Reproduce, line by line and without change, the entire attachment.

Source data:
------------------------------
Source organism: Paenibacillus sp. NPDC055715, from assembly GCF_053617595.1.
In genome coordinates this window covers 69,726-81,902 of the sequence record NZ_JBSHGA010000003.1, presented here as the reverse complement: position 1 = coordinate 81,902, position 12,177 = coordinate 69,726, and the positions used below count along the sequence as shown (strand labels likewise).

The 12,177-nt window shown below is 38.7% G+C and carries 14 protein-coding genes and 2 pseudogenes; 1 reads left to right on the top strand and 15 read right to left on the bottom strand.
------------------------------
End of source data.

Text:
Source organism: Paenibacillus sp. NPDC055715, from assembly GCF_053617595.1.
In genome coordinates this window covers 69,726-81,902 of the sequence record NZ_JBSHGA010000003.1, presented here as the reverse complement: position 1 = coordinate 81,902, position 12,177 = coordinate 69,726, and the positions used below count along the sequence as shown (strand labels likewise).

The 12,177-nt window shown below is 38.7% G+C and carries 14 protein-coding genes and 2 pseudogenes; 1 reads left to right on the top strand and 15 read right to left on the bottom strand.